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By: Mozelle Forman
Ever wonder why some people behave like Teflon, letting all of life’s worries slide right off of them, while others remain stuck in a rut of anxiety? The key to bouncing back when life throws you a curve ball is resilience – the ability to recover from life’s challenges. If your capacity for resilience is low, you might dwell on problems, feel victimized, become overwhelmed, or turn to unhealthy coping mechanisms.
Psychologists have identified a number of qualities that make someone resilient. Among them are a positive and optimistic attitude, the ability to regulate one’s emotions, and the ability to see failure as an opportunity for learning and self-growth. Here are some tips from the American Psychological Association that you can use to strengthen
Make connections. Enjoyinggood relationships with family members, friends, and coworkers are important. Accepting help and support from those who care about you is
not a weakness. In fact, it strengthens resilience.
Avoid seeing crises as insurmountable problems. You can’t change the fact that highly stressful events happen, but you can change how you interpret and respond to these events.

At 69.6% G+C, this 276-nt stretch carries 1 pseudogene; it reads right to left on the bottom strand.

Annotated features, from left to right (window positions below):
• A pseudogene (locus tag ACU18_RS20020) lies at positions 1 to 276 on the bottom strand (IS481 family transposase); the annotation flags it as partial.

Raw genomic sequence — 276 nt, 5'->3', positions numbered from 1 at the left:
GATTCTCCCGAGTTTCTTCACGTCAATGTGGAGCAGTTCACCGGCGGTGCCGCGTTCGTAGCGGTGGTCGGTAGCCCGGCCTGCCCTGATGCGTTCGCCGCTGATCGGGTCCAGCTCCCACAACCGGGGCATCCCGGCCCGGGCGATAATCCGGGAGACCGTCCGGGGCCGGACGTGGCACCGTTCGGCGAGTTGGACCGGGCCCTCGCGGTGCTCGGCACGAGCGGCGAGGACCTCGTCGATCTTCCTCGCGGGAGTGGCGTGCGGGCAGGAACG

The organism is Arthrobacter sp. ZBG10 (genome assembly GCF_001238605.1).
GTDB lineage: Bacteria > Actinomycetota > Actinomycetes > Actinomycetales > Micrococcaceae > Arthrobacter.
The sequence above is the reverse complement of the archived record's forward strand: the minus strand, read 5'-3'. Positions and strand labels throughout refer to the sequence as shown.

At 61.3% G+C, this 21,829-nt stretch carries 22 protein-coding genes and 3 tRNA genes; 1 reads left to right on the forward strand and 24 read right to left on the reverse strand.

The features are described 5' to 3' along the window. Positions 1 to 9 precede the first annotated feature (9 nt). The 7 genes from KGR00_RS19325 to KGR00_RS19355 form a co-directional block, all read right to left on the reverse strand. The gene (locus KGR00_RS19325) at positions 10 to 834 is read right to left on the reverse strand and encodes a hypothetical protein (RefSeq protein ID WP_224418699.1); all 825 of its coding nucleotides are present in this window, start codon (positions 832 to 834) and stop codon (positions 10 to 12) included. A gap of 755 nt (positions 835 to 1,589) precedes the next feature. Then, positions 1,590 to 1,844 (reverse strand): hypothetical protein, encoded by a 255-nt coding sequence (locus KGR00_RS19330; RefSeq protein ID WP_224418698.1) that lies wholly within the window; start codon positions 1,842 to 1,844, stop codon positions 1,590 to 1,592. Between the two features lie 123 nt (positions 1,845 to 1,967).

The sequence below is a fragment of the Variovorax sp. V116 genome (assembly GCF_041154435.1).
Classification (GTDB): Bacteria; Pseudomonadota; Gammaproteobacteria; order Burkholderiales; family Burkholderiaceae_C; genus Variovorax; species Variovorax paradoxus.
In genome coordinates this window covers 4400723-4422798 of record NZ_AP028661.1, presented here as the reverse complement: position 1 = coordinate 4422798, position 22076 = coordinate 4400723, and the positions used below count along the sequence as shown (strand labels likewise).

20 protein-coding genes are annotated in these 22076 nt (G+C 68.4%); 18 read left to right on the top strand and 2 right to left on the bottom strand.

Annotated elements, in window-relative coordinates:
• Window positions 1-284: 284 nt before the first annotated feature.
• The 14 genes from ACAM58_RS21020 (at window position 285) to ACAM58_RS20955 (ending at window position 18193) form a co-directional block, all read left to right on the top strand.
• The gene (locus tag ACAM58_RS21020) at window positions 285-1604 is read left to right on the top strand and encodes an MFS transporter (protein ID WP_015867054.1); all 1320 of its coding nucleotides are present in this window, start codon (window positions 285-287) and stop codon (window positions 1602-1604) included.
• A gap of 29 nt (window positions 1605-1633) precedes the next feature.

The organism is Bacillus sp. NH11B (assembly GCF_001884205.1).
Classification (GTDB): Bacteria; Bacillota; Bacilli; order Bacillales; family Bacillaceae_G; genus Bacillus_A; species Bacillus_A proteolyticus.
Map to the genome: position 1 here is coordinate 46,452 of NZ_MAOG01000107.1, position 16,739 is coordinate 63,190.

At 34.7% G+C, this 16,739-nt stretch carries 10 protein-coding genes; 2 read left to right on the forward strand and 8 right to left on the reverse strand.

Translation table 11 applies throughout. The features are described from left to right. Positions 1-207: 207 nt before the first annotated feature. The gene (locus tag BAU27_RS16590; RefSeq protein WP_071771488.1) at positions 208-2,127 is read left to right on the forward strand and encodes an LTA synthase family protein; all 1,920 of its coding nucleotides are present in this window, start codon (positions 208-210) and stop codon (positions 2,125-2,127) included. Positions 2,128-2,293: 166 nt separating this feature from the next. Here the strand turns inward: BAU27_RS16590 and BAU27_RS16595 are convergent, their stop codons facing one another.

Be proactive. Don’t ignore your problems. Instead, figureout what needs to be done, make a plan and take action.
Learn from experience. Think of how you’ve coped with hardships in the past. Consider the skills and strategies that helped you through rough times. You might even write about past experiences in a journal to help you identify positive and negative behavior patterns. Then, with this new level of understanding, you can alter your future behavior.
Nurture a positive view of yourself. Trusting your instincts and your ability to solve problems builds resilience.
Maintain a hopeful outlook –
one that encourages you to expect that good things will happen in your life. Try visualizing what you want, rather than worrying about what you fear.
Take care of yourself. Pay attention to your own needs and feelings. Engage in activities that you enjoy and find relaxing. Exercise regularly. Taking care of yourself helps to keep your mind and body primed to deal with situations that require resilience.
Make every day meaningful. Do something that gives you a sense of accomplishment and purpose every day, like volunteering or offering help
While becoming resilient won’t make your problems go away, it can give you the ability to see past life’s challenges, better handle stress and find more enjoyment in life.
Mozelle Forman is a clinical social worker in private practice for 20 years.
She welcomes your comments at